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Since Ellison (1947) described the process of erosion as comprising a) the detachment of soil particles from the soil mass by raindrop impact, b) detachment by runoff, c) the transport of the detached particles by raindrop impact, and d) transport by runoff, research has been directed into the mechanics of each of these four phases and how the phases might be linked together in the form of a soil erosion model, such as the Meyer-Wischmeier (1969) model. From a literature review, it became evident that in spite of this work, gaps in knowledge still exist and that i) most studies on soil erosion tend to lump the processes together; ii) whilst a considerable amount of investigation has been carried out on splash erosion, the other processes have received very little attention; iii) there is no explicit study on the effects of factor-interactions on the processes and the role of the laboratory as a place for studying interactions by controlling factors has not attracted much attention; iv) equipment and techniques for the separate evaluation of the detachment and transport of soil particles by overland flow are not available; and v) studies on the hydraulic characteristics of overland flow in relation to the detachment and transport of soil particles in such flows are scarce. This study was therefore specifically aimed at establishing a sounder research base for modelling the subprocesses and ultimate~ for soil conservation design b,y: i) evaluating separate~ each of the above subprocesses; ii) assessing the influence of the factors affecting the processes, particular~ their interactioDS; and iii) examining the hydraulics of soil particle detachment and transport by overland flow with and without rain. As a means to achieve these objectives, a factorial experiment vas set up in the laboratory to examine both the individual effects of rainfall intensity (50, 80, 110, 140 mm h- 1 ) , soil ~ (standard sand, ISIUld, clay loam and clay) and slope steep:1.8Ss (3.5, 7.0, 10.5 and 14.0 per cent) and their interactions on each of the above subprocesses. Additionally, the effects of four rates of runoff (1.0, 1.6, 2.2 and 2.8 ~min) on the hydraulic characteristics of flow such as velocity, depth, Reyuolds number, Froude number and friction factor were examined and used in characterizing the detachment and transport of soil particles in these flows. For each subprocess, these variables were replicated four times. Splash detachment and transport were determined by simulating rainfall from a nozzle simulator over a target soil placed in a rectangular soil tray (10 x 20 x 4 cm) which being set in the centre of a catching tray (90 x 80 x 30 cm) allows for the separate determination of ups lope and downslope splash. The separate measurement of the detachment and transport of soil particles by overland flow with and without rain was carried out b,y using a specially designed rainfall simulator - bed flume facility with runoff and sediment input and measuring devices. The results were analysed by analysis of variance to show the Significance of soil type, rainfall in tensi ty, flow rate t slope steepness and their first and second order interactions in influencing the processes studied. Multiple correlation techniques were used to search for the best associations between the erosion influencing variables and soil loss. RegreSSion analySis was used for establishing predictive equations for detachment and transport rates. Detachment of the test soils by splash can be placed in rank order of standard sand, sand, clay and clay loam with increasing resistance. For splash transport the order is standard sand ) clay > sand > clay loam. For each soil type there are significant increases in splash detachment and transport with increasing rain intensity and slope steepness. The most significant interactions influencing the two splash processes are soil x intensity and slope x intensity for detachment and transport respectivel,J. Significant interactions show that the factors are not independent of each other; the simple effects of a factor differ, and the magnitude of any simple effect varies according to the level of the other factors of the interaction term. The factors influencing detachment by flow without rain rank in ~ order of importance as soil type, slope steepness and discharge. The corresponding order for flow with rain is discharge, slope steepness and soil type. The order of soil detachability for both flow with and without rain is standard sand , sand ~ clay loam> clay. There are also significant increases in detachment rate as slope steepness and flow rate increase. It is further shown that the first and second order interactions of the above factors Significantly influence detachment by flow. On a relative basis, the second order interaction is small and the importance of the first order interactions can be placed in an increasing order of slope x soil, slope x discharge t and discharge x soil for flow without rain. For flow with rain, they rank as slope x soil, discharge x soil, and slope x discharge. The slope x soil interaction showed that as slope steepens the influence of each Boil on detachment rates increases with the proportionate increase being greater for sand and standard sand than for clay and clay loam. The slope x discharge interaction revealed significant increases in detachment rate for all slopes as discharge increased. The magnitude of the response is however greater at the lower than higher slopes. As slope steepness increases, detachment rates by flow with and without rain are also enhanced. The increase was proportionately more for the 1.0 and 1.6 J/min than 2.2 and 2.8 J/min flows. The Boil x discharge interactiC?n also indicated that, for flow without rain, detachability increases more for clay and clay loam than for the sand and standal'd sand as discharge increases. In the presence of rain however, the response of the soils did not differ much. Detachment by flow without rain is predominantly by rilling. In the presence of rain, detacbment rates by flow are increased about three fold and relatively even removal of soil particles from the eroding bed is characteristic. Raindrop impact thus appears to inhibit rill formation by overland flow especially on small slope steepnesses. There is a critical slope steepness at which both raindrop impact and overland flow contribute equally to total detachment. At slopes lower than the critical value, raindrop impact is the main detaching agent whilst flow predominates the detachment process at steeper slopes. The critical slope steepness is soil specific and decreases in the order of clay ~ clay loam ) sand ~ standard sand. The transport of soil particles by combined flow and rain is significantly influenced by soil type, slope steepness, flow rate and their first and second order interactions. Transport rates decreased in the order of sand > standard sand ) clay ) clay loam. Increases in discharge and slope steepness significantly increased transport capacity. For a discharge range of 1.0 - 2.8 l/min, transport capacity increased four fold. The most significant interaction that influences transport capacity is slope x soil. Where factors interact significantly, interpretation of results based solely on the main effects of the influencing factors m&1 result in loss of vital information and lead to wrong conclusions. For example, examination of the slope x soil interaction showed that at lower slopes (3.5 and 7.0 per cent) combined flow and rain has a greater transport capacity for the larger clay and clay loam aggregates than for the fine grains of sand and standard sand. This is obscured when effects are averaged over all the slopes as is the case when only main effects are considered.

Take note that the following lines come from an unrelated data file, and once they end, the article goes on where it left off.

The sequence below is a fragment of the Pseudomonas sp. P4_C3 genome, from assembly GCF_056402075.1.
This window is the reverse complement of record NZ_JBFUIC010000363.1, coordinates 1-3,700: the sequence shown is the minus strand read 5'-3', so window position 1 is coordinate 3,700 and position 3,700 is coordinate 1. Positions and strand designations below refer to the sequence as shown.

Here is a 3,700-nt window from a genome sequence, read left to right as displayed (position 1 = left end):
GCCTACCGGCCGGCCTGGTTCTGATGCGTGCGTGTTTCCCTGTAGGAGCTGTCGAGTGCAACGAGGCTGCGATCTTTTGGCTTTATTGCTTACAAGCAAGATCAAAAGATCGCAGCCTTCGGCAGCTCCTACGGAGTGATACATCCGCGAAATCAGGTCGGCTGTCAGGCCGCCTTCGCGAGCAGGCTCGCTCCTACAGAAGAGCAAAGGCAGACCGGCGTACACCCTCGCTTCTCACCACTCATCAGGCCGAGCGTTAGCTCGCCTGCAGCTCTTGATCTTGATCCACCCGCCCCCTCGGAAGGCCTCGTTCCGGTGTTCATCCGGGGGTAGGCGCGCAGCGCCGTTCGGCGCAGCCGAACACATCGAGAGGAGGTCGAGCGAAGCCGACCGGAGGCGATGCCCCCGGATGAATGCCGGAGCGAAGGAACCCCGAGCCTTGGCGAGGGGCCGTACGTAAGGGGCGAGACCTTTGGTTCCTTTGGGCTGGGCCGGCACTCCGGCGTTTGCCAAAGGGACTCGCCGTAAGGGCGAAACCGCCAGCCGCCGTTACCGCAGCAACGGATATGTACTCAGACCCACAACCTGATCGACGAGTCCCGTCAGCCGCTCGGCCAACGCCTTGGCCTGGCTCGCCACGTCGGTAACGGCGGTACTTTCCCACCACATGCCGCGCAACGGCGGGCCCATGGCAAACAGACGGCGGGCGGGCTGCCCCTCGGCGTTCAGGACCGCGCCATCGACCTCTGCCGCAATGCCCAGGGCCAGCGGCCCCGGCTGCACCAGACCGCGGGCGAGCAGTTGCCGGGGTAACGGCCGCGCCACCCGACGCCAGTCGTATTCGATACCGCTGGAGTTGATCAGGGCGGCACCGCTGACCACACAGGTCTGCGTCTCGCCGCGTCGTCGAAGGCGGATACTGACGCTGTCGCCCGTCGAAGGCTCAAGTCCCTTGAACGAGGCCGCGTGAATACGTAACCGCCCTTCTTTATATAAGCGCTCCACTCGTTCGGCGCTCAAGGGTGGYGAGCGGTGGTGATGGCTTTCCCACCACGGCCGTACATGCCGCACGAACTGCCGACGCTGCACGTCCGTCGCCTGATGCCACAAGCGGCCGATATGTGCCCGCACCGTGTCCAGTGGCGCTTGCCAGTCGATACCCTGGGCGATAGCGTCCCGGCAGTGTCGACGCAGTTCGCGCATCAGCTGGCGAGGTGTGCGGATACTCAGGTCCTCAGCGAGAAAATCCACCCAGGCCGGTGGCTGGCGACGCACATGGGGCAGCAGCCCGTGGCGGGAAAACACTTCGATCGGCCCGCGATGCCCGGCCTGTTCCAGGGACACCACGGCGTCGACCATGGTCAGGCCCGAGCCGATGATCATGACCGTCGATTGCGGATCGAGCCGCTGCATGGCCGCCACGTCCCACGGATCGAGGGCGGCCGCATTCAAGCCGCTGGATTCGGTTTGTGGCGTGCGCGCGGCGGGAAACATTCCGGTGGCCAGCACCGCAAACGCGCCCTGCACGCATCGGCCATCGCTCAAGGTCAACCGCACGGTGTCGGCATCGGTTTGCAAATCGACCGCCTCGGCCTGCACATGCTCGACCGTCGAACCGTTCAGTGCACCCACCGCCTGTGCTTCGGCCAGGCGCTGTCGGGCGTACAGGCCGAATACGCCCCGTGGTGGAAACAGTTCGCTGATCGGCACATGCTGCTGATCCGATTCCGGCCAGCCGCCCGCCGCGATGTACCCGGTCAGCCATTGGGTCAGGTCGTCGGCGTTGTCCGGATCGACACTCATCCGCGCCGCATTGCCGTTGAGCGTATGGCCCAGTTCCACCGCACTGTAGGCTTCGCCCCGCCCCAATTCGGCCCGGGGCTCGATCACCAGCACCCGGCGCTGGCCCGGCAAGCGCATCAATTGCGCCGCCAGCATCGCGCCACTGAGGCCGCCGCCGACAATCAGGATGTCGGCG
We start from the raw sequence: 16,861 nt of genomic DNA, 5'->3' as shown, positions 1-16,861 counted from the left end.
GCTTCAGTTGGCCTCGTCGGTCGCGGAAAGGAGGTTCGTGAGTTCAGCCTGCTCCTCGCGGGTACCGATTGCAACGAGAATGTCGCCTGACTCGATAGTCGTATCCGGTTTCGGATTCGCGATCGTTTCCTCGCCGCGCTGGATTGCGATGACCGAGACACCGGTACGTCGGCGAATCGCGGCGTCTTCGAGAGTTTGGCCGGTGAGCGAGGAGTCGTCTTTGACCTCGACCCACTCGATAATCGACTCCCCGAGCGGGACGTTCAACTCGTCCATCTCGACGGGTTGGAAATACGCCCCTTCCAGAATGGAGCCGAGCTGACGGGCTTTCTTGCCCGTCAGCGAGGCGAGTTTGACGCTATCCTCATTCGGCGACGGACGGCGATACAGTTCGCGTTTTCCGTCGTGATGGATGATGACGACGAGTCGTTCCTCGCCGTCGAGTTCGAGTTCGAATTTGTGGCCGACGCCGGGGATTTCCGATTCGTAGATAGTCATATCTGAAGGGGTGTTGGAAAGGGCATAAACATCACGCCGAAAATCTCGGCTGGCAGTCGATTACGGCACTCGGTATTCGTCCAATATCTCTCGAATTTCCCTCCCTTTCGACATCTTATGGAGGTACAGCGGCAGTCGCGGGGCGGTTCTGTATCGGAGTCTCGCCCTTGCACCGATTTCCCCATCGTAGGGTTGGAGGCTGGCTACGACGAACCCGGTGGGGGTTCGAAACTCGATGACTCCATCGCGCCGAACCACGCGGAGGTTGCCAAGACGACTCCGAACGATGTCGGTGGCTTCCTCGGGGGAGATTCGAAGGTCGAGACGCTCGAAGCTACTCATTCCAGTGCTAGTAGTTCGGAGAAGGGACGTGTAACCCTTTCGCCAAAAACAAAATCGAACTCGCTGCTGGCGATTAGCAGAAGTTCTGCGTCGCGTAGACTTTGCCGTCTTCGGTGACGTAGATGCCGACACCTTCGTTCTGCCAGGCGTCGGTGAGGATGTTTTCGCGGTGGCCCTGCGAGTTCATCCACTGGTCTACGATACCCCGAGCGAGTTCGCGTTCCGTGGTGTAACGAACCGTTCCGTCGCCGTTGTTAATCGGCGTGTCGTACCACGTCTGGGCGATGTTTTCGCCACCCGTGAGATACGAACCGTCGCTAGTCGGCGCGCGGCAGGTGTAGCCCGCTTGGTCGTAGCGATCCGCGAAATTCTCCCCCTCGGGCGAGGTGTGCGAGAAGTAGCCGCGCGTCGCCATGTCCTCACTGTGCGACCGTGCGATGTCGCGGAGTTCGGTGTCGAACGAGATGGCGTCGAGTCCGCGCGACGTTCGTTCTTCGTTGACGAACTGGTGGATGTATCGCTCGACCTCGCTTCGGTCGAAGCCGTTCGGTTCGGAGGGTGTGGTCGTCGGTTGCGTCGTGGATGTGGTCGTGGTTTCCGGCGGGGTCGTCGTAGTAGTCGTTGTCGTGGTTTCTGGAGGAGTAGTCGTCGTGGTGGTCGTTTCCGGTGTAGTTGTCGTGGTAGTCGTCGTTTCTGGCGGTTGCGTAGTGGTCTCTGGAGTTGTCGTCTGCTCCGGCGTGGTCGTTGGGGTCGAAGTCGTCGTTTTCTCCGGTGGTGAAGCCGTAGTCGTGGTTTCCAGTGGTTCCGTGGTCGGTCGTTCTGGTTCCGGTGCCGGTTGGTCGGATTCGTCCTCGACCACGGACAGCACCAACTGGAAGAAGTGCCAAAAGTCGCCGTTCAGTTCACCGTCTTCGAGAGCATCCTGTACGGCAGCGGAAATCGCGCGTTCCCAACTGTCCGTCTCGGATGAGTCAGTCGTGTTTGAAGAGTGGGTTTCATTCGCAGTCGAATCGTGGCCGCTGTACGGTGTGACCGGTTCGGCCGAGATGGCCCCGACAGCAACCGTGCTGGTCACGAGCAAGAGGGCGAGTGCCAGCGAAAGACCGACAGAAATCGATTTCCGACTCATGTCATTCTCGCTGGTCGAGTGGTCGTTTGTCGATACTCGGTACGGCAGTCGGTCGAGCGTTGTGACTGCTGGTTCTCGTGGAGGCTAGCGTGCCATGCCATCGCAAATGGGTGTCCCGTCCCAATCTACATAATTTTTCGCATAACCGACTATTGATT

Supervisor: Morgan, R. P. C. Sponsor: Not available
Qualification Name: Thesis (Ph.D.) Qualification Level: Doctoral
EThOS ID:  DOI: Not available
Keywords: Soil Science & pedology